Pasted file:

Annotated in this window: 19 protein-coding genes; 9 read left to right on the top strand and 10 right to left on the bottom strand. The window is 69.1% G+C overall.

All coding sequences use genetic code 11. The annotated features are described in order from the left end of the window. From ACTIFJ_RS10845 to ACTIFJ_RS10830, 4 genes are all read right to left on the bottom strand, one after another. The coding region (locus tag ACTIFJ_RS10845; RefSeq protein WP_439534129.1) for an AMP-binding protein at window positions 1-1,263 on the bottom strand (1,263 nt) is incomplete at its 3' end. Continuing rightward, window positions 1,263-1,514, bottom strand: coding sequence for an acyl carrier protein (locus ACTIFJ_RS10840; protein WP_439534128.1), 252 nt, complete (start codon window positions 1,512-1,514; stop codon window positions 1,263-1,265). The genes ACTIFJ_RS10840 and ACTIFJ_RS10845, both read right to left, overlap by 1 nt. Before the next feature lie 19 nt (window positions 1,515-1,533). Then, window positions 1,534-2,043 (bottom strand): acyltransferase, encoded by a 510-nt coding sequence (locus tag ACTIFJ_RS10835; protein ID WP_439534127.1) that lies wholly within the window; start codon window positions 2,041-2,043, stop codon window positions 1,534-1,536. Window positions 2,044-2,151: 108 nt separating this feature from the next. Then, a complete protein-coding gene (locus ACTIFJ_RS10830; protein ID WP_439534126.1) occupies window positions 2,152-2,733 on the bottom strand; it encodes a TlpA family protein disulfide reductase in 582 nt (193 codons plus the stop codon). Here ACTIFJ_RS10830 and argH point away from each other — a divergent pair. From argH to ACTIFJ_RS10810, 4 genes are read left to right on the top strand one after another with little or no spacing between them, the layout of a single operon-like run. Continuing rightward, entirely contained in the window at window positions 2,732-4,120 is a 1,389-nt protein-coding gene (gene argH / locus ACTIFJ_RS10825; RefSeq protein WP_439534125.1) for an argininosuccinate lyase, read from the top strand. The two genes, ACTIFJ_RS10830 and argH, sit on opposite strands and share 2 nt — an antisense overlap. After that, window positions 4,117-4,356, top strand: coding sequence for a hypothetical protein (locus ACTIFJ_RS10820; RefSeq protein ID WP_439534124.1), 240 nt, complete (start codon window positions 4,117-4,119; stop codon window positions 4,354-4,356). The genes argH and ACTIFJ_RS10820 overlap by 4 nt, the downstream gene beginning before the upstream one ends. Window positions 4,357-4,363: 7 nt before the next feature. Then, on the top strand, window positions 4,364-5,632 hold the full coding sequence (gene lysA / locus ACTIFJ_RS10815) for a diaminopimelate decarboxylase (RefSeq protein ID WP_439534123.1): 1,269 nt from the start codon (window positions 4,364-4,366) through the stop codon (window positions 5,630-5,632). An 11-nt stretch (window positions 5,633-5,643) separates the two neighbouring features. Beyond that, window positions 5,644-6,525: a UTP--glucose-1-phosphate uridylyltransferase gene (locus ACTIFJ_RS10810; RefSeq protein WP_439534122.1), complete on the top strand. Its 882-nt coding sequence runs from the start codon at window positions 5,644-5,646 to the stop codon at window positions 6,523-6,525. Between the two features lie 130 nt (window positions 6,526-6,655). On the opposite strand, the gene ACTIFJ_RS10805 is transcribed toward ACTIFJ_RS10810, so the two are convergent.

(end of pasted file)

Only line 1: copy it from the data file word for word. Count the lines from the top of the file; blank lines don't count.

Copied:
Annotated in this window: 19 protein-coding genes; 9 read left to right on the top strand and 10 right to left on the bottom strand. The window is 69.1% G+C overall.